Further, credit quality – an important performance indicator for banks – may not improve with an interest rate hike if there is lesser regulatory supervision. The prolonged low interest rate environment has already forced banks to ease underwriting standards, which, in turn, has increased the odds of higher credit costs.

Absorbing Future Losses Won’t be Easy

U.S. accounting rules allow banks to record a small part of their derivatives and not show most mortgage-linked bonds. So there might be risky assets off their books. As a result, capital buffers that U.S. banks have been forced to maintain so far might not be enough to fight risks of a default. Likely lesser restriction on capital under the Trump administration would make dealing with a default even more difficult. 

Also, if the energy sector witnesses any further collapse, banks will have to build up more cash reserves to cover their losses from energy loans. This will have a significant impact on earnings. On the other hand, prohibiting drillers from their loan portfolio could end up doing more damage, as it would reduce the chance of repayment of the moneys they have already lent.

Non-Interest Revenues are Not Sufficient

Banks’ strategies to generate more revenues from non-interest sources are working well, but the sources are not yet dependable. Opportunities for generating non-interest revenues — from sources like charges on deposits, prepaid cards, new fees and higher minimum balance requirement on deposit accounts — will continue to be curbed by regulatory restrictions.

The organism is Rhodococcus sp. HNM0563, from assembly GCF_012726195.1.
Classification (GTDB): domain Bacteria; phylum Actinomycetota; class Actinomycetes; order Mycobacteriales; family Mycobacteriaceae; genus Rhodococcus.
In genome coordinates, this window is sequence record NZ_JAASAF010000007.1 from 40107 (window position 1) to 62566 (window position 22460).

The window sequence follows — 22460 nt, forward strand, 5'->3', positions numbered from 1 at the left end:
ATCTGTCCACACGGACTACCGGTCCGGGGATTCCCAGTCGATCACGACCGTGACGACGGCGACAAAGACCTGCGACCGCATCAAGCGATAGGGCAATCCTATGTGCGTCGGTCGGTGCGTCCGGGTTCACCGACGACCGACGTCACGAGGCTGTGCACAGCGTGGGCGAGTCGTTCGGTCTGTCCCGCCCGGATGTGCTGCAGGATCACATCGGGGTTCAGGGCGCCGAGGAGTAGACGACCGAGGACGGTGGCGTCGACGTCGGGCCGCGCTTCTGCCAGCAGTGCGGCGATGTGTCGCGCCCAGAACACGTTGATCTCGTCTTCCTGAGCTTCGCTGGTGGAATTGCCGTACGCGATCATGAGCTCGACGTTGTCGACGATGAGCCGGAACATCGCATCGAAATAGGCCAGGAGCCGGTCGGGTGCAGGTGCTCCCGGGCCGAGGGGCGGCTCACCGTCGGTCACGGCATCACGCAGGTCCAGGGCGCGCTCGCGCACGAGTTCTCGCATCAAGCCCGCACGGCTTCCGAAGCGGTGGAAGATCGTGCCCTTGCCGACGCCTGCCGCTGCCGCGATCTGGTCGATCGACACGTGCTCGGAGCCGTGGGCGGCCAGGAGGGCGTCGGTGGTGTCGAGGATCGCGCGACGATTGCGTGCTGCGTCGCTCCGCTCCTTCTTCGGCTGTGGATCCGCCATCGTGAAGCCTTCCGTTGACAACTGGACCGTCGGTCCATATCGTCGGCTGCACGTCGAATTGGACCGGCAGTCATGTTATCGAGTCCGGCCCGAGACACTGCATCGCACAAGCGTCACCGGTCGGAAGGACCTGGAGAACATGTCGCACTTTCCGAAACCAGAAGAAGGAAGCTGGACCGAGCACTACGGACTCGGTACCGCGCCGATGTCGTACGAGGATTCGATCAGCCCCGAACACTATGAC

While greater propensity to invest in alternative revenue sources on the back of an improved employment scenario might result in higher non-interest revenues, grabbing good opportunities will require a higher overhead.

Deteriorating Quality of Earnings   
 
Banks have been delivering better-than-expected earnings for quite some time now, but the positive surprises have mostly been backed by conservative estimates. Promising low and then impressing the market with an earnings beat has been the tactic.